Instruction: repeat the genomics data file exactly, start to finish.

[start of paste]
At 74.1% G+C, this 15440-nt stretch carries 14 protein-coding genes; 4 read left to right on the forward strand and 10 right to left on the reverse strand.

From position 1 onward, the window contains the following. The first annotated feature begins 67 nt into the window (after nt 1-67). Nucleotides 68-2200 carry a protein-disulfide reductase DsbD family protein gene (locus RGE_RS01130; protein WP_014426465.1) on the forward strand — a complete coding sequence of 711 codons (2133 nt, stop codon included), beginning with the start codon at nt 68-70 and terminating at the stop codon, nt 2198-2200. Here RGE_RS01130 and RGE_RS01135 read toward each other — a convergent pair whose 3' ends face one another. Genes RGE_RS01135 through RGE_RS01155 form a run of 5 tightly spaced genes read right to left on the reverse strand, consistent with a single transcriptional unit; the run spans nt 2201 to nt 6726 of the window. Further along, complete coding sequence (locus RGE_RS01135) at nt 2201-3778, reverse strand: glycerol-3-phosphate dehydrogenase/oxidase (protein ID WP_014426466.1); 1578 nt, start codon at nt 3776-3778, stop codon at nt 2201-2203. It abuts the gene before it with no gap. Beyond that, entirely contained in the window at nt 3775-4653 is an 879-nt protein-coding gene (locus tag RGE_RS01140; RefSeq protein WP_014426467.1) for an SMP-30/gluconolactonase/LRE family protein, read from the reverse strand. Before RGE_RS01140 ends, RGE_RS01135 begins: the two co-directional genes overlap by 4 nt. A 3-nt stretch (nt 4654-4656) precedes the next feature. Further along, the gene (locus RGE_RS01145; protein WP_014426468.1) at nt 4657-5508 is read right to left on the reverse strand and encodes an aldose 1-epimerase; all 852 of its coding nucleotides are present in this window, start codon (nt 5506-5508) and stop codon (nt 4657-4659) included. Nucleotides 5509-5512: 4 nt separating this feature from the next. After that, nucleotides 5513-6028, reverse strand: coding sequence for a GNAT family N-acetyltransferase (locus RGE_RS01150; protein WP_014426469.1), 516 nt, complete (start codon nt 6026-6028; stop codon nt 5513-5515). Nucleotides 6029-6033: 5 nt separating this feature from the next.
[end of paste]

At 74.1% G+C, this 15440-nt stretch carries 14 protein-coding genes; 4 read left to right on the forward strand and 10 right to left on the reverse strand.

From position 1 onward, the window contains the following. The first annotated feature begins 67 nt into the window (after nt 1-67). Nucleotides 68-2200 carry a protein-disulfide reductase DsbD family protein gene (locus RGE_RS01130; protein WP_014426465.1) on the forward strand — a complete coding sequence of 711 codons (2133 nt, stop codon included), beginning with the start codon at nt 68-70 and terminating at the stop codon, nt 2198-2200. Here RGE_RS01130 and RGE_RS01135 read toward each other — a convergent pair whose 3' ends face one another. Genes RGE_RS01135 through RGE_RS01155 form a run of 5 tightly spaced genes read right to left on the reverse strand, consistent with a single transcriptional unit; the run spans nt 2201 to nt 6726 of the window. Further along, complete coding sequence (locus RGE_RS01135) at nt 2201-3778, reverse strand: glycerol-3-phosphate dehydrogenase/oxidase (protein ID WP_014426466.1); 1578 nt, start codon at nt 3776-3778, stop codon at nt 2201-2203. It abuts the gene before it with no gap. Beyond that, entirely contained in the window at nt 3775-4653 is an 879-nt protein-coding gene (locus tag RGE_RS01140; RefSeq protein WP_014426467.1) for an SMP-30/gluconolactonase/LRE family protein, read from the reverse strand. Before RGE_RS01140 ends, RGE_RS01135 begins: the two co-directional genes overlap by 4 nt. A 3-nt stretch (nt 4654-4656) precedes the next feature. Further along, the gene (locus RGE_RS01145; protein WP_014426468.1) at nt 4657-5508 is read right to left on the reverse strand and encodes an aldose 1-epimerase; all 852 of its coding nucleotides are present in this window, start codon (nt 5506-5508) and stop codon (nt 4657-4659) included. Nucleotides 5509-5512: 4 nt separating this feature from the next. After that, nucleotides 5513-6028, reverse strand: coding sequence for a GNAT family N-acetyltransferase (locus RGE_RS01150; protein WP_014426469.1), 516 nt, complete (start codon nt 6026-6028; stop codon nt 5513-5515). Nucleotides 6029-6033: 5 nt separating this feature from the next.